The puerile call made to the hospital looking after the Duchess of Cambridge seemed hilarious to some, in particular the two Australian yahoo's that did it. It wasn't funny and it certainly wasn't clever although those two pricks seemed to think so.
Systems should have been in place to ensure that such things (common enough) could not happen. They usually are, when people with even a moderate threat assessment are involved. A simple solution usually involves the use of a simple password, known only to the principals and those very close to them. My short post a few days ago, on this incident, made that aformentioned point. The fact that people in the chain of events who were solely employed to look after the well being of patients in hospital were subjected to this failure is part of a greater failing completely outside their remit - and that should have been made clear to them from the outset.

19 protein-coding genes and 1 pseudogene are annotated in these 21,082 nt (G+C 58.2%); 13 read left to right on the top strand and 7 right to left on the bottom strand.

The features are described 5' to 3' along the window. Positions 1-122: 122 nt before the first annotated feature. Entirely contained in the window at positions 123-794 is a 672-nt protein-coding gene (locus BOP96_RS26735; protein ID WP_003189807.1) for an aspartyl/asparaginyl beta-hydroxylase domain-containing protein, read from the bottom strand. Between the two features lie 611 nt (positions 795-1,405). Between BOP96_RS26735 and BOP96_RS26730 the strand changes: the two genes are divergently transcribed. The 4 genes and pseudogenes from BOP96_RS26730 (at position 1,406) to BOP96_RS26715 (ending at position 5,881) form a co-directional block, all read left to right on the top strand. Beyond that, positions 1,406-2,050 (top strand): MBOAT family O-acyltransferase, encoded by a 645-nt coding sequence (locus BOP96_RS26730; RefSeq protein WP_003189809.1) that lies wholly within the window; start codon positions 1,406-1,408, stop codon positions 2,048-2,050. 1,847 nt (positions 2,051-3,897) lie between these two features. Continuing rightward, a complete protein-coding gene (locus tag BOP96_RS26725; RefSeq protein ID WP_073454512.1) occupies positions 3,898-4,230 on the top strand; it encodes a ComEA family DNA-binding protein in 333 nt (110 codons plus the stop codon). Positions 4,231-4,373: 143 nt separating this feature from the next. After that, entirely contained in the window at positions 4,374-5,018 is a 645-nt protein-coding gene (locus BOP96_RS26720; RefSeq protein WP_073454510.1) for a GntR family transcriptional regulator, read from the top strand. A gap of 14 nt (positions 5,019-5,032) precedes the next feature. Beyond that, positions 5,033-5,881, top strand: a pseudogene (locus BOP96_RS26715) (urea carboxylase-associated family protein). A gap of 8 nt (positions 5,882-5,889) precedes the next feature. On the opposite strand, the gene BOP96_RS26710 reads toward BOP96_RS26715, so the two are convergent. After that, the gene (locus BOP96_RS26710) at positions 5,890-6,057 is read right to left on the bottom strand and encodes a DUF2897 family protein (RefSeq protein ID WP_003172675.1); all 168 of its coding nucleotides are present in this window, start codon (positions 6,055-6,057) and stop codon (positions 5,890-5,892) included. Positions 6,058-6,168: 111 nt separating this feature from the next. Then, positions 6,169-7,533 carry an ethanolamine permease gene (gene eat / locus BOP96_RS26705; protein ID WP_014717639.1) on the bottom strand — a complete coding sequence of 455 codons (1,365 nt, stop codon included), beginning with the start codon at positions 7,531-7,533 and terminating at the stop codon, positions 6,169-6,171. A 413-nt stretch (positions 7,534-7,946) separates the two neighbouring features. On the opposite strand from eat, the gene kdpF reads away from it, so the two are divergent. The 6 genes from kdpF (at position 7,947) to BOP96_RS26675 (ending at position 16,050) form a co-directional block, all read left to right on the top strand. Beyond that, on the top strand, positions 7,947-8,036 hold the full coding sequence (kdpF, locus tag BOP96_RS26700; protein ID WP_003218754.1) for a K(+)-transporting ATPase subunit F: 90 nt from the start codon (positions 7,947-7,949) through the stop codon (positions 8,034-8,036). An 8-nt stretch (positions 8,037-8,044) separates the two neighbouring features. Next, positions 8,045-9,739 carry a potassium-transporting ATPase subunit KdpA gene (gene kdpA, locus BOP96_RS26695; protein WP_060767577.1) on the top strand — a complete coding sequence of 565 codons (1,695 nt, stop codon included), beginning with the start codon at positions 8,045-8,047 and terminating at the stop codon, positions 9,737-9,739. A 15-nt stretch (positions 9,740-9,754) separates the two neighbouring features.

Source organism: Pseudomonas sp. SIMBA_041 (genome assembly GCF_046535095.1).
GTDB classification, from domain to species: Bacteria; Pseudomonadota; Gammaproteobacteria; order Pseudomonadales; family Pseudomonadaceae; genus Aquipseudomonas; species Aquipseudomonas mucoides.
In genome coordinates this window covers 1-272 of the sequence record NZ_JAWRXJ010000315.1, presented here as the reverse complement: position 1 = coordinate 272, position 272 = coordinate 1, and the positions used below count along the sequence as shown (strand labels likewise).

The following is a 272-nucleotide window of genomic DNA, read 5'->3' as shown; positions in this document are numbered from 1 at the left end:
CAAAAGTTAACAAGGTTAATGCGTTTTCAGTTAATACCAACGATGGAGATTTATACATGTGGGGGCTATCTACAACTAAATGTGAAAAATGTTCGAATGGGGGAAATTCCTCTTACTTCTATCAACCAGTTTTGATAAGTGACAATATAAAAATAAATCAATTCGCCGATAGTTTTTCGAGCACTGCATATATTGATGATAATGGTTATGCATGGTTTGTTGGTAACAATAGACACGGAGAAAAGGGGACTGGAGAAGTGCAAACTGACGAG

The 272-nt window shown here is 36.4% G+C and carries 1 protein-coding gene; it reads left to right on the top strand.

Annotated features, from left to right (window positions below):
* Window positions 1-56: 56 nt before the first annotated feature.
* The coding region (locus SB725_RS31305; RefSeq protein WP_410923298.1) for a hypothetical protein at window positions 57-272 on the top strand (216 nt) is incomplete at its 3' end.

Blame is like flying shrapnel and can be indiscriminate. Managers are there to shield their subordinates from this, to keep the paths of the frontline workers clear of obstructions so as to enable them to get on with their work and to support them when systemic failures occur - in health care everything else is subordinate to the care of the patient, or should be. I'm sure the manager of the Aussie radio station will be looking out for the mental anguish of his/her `subordinates in their time of anguish, once they are woken up with this news. For a dedicated nurse who took this failure very personally, a woman of honour, it is too late.
As a dear departed friend would have said, `It is to weep`.